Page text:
Not everyone finishes college their first time around. Sometimes, you have to go back to school to get your degree—and sometimes, money stands in the way of this.
Of course, returning students have the same federal loan options as anyone else; however, they may also have some additional factors that affect their aid. If you want to return to school and can’t pay out of pocket, here are three things that you will need to think about.
1. Are Your Credits Still Good?
Why is this important? Well, other than the fact that you don’t want to have to pay for the same class twice, the number of credits you have will determine how much you are eligible for in federal student loans. The more credits you have, the more you can borrow.
So, are yours good? It depends. If you return to the same school, check the school’s policies on how long you can use your credits toward a degree. Some schools restrict credit lives, meaning you can apply credits toward a degree or certificate for only a certain amount of time. For example, your credits are good for 10 years after you earn them. After that, you need to retake the class to get the credits again.
If you go to a new school, check to see if it will accept any of your previous credits. Again, this will all be up to the discretion of the school and its policies. Either way, the registrar’s office is usually a good place to go with these questions. Every school will be different, so find out what you’re dealing with as early as possible.
2. Do You Have A Student Loan Default?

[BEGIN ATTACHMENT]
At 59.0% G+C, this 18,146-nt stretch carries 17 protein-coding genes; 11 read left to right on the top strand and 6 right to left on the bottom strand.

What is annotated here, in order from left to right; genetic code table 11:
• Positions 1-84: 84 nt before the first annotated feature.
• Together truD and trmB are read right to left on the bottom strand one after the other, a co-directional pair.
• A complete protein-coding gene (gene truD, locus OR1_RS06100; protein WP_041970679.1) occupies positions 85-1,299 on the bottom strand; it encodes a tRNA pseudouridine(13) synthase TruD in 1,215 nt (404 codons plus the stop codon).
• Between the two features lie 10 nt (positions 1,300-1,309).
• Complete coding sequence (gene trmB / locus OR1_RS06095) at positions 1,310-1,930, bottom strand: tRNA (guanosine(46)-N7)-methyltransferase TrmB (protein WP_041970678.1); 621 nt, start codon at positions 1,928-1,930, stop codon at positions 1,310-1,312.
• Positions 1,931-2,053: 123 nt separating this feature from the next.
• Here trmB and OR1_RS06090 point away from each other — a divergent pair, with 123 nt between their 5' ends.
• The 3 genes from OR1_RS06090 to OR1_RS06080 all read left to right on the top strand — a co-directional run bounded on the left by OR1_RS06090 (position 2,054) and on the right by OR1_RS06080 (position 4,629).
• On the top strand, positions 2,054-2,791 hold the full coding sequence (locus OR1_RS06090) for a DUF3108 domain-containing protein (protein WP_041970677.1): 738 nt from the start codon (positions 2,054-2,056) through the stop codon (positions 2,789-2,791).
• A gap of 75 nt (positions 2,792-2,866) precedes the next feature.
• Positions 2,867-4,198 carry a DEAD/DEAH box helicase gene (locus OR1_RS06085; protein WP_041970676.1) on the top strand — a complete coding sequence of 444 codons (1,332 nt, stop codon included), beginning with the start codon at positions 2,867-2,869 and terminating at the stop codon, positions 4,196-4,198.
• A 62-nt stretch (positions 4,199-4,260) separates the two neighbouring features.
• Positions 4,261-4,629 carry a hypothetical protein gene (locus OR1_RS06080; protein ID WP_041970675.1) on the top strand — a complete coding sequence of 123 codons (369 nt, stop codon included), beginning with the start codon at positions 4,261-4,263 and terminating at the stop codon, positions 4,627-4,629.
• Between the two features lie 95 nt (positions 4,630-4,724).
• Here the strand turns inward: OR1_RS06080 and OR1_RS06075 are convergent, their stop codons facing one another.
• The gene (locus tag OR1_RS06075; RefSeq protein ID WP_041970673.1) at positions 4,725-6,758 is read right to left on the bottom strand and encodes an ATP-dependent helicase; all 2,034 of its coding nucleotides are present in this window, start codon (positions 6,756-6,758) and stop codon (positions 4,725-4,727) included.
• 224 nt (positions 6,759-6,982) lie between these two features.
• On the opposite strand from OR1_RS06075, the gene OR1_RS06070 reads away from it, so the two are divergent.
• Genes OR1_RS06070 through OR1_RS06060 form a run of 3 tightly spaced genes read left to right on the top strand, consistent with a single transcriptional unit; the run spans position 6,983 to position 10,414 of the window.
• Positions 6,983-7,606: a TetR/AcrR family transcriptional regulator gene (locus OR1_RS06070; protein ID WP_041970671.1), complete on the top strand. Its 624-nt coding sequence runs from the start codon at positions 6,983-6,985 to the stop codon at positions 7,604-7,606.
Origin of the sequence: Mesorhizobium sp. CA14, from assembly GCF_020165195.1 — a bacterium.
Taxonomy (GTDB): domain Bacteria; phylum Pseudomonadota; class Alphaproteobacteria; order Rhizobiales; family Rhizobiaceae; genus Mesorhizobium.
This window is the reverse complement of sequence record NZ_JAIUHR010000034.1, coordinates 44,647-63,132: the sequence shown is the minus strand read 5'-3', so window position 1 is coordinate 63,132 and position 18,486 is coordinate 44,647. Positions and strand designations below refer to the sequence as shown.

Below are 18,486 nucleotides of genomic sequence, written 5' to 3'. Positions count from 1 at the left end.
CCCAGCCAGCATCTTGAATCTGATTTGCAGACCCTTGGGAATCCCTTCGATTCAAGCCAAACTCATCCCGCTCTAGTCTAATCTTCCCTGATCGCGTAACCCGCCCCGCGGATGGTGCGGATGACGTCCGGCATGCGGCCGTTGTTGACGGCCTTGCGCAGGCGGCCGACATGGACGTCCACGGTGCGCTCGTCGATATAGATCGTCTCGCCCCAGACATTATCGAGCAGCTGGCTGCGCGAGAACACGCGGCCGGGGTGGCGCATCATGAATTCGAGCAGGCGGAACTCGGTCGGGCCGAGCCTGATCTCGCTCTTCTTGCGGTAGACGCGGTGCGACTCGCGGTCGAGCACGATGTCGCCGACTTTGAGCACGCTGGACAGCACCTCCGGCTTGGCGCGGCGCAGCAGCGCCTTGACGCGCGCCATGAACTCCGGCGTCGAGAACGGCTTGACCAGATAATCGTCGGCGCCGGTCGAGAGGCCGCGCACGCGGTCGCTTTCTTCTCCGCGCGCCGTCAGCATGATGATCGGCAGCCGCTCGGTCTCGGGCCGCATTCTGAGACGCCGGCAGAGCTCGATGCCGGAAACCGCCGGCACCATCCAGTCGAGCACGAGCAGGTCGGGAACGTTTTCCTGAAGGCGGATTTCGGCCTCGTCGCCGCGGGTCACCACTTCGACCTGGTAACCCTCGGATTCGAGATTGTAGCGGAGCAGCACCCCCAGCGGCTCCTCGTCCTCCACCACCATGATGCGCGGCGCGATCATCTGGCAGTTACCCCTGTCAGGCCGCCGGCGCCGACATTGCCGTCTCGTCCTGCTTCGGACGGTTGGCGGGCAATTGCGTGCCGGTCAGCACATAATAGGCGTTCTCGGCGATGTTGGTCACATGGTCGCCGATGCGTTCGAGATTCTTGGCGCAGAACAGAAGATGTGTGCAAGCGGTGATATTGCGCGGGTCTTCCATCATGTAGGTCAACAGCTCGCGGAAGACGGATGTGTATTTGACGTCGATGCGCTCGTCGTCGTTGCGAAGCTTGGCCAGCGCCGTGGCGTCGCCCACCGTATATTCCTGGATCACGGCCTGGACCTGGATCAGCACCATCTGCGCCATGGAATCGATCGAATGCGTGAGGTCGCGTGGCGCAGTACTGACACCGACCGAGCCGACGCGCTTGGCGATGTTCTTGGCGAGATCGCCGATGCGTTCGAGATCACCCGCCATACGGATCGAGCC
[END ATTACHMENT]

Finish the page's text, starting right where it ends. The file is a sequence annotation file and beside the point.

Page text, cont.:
Once you’ve figured out if your credits are still good, you need to make sure that you are eligible for financial aid. I’m not just talking about filling out your Free Application for Federal Student Aid (FAFSA). You can’t receive federal financial aid (that includes Pell grants) if you have federal student loans in default. You will have to clear that up before you can again be eligible for federal and (most) state aid.
Even if you aren’t receiving phone calls or letters, you could have a federal student loan in default. Your loan holders may just not know where to find you. Go to the National Student Loan Database System (NSLDS®); it will list all of your federal student loans, who holds them, and their status. If any are in default, contact that loan holder ASAP to get the loan back in good standing. (Learn how to do that here.) Once all of your loans are out of default, you become eligible for aid again.
Note: If you decide to rehabilitate your loan, you will regain federal student aid eligibility after making six payments. Just make sure you keep making those rehabilitation payments after that, or you will lose eligibility again.
3. How Do You Get Student Loans Again?
If everything checks out with questions one and two, don’t just expect your school to automatically apply student loans to your account. If it’s been a while since you were in school or you are going to a new school, you may have to complete new loan paperwork.
Stafford and PLUS loan master promissory notes (MPNs) are only good for 10 years. If you return to school more than 10 years after you signed your first MPN, you’ll need to complete a whole new one. Some schools will also require you to complete an MPN every year or will require an MPN signed or entrance counseling completed at their school to disburse your funds.
Your financial aid or bursar’s office will be able to let you know what their policies are. They can also check to see if you have a valid MPN on file with the Department of Education.
So, What Are You Waiting For?
When there’s a will, there’s a way, right? Nothing should stop you from going back to school if that is what you want to do. Talk to your school about your financial situation. Hopefully, your transition back to school will be as graceful as Rodney Dangerfield’s was!
Are you thinking about heading back to school? What questions do you have?